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Safer journeys for engineers

A safe road system is engineered well

Safer Journeys is New Zealand’s road safety strategy to 2020, with the vision of a‘safe road system increasingly free of death and serious injury’.

At the heart of Safer Journeys is the Safe System approach, which recognises that people make mistakes and some crashes are inevitable. It states that people need to be protected from crash forces,and accommodates Safe System principles in the design and maintenance of roads and roadsides.

The responsibility of the road engineering sector is to help take New Zealand toward the vision of a safe road system increasingly free of death and serious injury. The sector will do this by creating a more forgiving road system that reduces the price paid for human error. No one should pay for a mistake with their life or limb.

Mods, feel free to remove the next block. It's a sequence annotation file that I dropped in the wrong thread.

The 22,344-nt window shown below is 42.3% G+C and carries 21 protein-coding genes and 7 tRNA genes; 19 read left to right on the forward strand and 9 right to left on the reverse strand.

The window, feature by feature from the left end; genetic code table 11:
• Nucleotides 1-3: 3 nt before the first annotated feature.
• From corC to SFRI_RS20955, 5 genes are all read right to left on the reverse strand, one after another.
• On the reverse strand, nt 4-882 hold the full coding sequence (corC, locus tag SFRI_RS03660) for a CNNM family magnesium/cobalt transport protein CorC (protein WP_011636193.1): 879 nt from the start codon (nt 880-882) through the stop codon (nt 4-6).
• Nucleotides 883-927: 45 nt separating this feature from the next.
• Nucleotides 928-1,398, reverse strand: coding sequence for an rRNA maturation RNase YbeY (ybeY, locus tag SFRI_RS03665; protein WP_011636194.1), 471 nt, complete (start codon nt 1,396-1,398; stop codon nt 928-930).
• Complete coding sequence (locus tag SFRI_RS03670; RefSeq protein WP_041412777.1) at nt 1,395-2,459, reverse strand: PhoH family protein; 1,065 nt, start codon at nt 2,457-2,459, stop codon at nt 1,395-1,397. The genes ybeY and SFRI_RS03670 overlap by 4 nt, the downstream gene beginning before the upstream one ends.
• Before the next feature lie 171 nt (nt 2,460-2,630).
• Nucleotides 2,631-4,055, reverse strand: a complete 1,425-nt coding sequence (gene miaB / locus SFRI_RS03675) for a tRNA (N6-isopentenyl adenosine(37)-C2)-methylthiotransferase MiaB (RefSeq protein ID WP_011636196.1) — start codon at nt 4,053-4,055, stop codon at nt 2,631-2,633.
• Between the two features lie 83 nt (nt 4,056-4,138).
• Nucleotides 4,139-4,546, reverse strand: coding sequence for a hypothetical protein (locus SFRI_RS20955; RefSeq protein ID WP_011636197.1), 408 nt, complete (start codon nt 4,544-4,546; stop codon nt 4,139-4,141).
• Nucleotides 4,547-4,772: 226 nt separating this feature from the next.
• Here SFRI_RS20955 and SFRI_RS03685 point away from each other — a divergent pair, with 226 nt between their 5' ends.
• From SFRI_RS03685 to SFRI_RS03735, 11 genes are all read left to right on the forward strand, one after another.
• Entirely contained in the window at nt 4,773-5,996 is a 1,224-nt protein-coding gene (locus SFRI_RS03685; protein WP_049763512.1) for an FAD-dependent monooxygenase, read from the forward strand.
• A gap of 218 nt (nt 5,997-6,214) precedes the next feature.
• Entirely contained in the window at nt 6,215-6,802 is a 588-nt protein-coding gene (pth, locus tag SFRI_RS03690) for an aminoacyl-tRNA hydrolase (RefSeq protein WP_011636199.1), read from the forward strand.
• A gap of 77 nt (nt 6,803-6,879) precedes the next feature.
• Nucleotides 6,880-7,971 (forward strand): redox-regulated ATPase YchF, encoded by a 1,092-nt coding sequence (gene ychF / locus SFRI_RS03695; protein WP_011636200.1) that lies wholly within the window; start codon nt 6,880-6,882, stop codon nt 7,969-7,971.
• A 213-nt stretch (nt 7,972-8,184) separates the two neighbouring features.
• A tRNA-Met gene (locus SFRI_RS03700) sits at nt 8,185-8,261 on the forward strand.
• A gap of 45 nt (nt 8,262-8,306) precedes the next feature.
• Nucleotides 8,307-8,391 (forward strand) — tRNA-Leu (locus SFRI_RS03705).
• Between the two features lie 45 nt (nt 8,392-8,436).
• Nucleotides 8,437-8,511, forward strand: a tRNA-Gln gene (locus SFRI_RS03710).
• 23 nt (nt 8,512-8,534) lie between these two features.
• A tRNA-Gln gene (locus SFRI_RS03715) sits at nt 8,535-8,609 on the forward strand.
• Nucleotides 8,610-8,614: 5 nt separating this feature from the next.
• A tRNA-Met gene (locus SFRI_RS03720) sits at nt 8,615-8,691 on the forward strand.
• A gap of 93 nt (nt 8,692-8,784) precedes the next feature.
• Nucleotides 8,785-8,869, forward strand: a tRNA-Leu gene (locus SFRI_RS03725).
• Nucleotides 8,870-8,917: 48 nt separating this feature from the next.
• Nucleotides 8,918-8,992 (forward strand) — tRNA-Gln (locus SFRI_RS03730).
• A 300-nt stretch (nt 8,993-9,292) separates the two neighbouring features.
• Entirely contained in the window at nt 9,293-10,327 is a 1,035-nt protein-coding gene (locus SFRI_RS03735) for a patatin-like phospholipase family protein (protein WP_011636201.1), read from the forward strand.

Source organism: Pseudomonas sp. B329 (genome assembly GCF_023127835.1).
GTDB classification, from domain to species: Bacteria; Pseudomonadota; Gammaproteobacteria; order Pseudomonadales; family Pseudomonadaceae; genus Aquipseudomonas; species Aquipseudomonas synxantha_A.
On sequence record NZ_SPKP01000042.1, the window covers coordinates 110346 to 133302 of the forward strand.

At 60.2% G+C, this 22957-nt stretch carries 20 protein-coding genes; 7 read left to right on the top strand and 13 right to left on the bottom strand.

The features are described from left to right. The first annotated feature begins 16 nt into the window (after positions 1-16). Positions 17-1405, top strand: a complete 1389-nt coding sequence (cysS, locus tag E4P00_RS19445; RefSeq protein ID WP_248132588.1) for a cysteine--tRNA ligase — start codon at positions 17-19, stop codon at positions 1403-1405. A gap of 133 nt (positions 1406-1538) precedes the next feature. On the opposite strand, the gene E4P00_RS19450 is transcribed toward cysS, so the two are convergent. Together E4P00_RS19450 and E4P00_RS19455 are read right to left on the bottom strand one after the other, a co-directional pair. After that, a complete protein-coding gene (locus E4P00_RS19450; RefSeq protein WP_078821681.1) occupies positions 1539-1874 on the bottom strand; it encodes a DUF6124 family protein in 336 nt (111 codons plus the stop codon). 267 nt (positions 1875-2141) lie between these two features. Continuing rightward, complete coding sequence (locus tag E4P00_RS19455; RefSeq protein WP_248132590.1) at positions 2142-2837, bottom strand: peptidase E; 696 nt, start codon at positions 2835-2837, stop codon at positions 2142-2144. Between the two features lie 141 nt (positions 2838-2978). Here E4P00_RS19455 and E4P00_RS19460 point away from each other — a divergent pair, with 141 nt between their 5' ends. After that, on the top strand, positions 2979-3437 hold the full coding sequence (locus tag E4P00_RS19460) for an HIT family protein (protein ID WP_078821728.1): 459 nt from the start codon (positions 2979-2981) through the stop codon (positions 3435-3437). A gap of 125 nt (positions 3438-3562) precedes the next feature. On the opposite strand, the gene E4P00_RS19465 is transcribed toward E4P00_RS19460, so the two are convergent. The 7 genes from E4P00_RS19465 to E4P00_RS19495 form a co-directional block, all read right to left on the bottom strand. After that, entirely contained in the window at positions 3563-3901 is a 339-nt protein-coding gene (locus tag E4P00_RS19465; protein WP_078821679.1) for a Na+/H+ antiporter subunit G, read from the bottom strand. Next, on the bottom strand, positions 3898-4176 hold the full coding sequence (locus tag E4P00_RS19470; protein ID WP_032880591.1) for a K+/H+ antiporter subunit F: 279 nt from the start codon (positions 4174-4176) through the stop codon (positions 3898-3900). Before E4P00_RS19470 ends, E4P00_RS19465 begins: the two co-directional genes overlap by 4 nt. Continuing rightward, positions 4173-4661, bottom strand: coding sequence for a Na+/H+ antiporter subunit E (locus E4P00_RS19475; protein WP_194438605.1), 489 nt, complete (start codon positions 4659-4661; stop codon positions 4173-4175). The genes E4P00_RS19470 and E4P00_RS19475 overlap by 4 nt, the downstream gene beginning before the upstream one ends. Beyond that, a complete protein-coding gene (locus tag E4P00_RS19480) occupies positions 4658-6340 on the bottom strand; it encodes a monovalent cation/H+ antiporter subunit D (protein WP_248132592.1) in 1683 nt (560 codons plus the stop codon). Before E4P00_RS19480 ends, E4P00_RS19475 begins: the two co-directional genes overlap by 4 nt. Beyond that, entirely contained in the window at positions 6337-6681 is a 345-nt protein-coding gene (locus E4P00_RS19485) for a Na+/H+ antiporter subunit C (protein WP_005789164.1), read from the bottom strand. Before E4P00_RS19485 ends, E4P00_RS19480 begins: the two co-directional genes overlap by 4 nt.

The Safe System principles are:

  1. People make mistakes and some crashes are inevitable.

  2. Our bodies don’t withstand crash forces well.

  3. System designers and system users must share responsibility for managing crashforces to a level that doesn’t result in death or serious injury.

  4. We need to strengthen all parts of the system: roads and roadsides, speeds, vehicles and users.

For more information read Safer journeys for engineers [PDF, 1.1 MB].

What does it mean for engineers

The Safe System approach recognises engineers, planners, fleet managers, asset managers,enforcers and utility providers, to name just a few, as ‘system designers’ of our roads and roadsides. We all share responsibility for creating a more forgiving road system.

We need roads and roadsides that are self explaining, forgiving, and help to manage conflicts and travel speeds to an appropriate level.